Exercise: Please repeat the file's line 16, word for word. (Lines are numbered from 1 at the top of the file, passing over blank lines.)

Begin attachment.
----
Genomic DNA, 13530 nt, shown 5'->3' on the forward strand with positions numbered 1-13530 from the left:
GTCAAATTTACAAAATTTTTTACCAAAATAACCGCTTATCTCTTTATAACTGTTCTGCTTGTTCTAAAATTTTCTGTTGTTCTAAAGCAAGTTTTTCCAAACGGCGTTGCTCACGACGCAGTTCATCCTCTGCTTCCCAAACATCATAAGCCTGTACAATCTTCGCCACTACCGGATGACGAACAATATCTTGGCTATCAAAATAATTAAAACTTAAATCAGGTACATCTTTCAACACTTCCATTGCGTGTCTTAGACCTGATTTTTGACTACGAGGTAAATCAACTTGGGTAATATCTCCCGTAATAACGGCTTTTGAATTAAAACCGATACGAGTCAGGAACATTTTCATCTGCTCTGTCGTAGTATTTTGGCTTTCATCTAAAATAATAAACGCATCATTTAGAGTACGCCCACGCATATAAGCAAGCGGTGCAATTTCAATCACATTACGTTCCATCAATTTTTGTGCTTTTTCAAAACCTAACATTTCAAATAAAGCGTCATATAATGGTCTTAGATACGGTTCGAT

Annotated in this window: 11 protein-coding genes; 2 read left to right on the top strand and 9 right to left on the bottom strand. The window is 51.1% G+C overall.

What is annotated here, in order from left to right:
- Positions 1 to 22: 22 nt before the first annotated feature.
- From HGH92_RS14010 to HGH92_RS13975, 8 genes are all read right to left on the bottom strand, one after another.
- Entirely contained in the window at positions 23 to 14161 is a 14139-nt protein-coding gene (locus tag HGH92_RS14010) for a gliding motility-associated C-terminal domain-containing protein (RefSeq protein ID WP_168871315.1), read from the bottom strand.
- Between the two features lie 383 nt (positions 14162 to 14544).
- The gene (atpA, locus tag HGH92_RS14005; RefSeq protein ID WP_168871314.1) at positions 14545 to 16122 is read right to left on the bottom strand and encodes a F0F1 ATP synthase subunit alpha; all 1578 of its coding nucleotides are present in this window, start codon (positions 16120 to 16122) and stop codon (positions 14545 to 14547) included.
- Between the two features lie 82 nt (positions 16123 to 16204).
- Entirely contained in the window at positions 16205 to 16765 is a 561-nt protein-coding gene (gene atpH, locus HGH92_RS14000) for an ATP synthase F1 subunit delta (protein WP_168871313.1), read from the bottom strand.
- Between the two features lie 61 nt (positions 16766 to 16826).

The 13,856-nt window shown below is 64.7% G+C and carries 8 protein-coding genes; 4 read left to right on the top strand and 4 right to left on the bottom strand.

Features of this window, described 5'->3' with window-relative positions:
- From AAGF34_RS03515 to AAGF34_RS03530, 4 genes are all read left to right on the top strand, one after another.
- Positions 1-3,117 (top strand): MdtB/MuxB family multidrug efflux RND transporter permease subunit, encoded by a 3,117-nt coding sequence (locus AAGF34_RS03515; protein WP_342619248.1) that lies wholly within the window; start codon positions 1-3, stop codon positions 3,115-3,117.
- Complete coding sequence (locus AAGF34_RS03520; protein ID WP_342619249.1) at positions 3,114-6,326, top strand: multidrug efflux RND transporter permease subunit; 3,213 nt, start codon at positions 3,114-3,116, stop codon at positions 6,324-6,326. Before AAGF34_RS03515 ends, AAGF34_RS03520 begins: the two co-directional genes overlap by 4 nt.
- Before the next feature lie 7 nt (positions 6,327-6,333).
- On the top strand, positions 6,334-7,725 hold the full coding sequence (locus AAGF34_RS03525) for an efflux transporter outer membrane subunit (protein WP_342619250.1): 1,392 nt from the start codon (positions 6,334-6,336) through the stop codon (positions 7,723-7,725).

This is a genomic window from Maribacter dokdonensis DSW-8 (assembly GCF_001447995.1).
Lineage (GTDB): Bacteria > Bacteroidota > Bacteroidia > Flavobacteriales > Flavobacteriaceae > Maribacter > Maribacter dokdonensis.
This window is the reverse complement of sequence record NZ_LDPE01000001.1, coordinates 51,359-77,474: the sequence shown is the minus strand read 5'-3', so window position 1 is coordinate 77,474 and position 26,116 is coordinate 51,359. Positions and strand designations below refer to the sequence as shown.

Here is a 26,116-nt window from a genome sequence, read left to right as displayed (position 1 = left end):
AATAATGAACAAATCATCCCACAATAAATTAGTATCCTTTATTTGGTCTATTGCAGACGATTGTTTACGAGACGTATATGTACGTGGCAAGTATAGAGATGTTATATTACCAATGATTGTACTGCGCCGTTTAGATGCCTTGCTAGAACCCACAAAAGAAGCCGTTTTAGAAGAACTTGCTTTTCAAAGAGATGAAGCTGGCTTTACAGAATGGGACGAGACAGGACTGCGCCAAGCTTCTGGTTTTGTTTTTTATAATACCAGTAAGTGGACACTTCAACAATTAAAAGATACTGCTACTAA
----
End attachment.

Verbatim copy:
- Positions 1-3,117 (top strand): MdtB/MuxB family multidrug efflux RND transporter permease subunit, encoded by a 3,117-nt coding sequence (locus AAGF34_RS03515; protein WP_342619248.1) that lies wholly within the window; start codon positions 1-3, stop codon positions 3,115-3,117.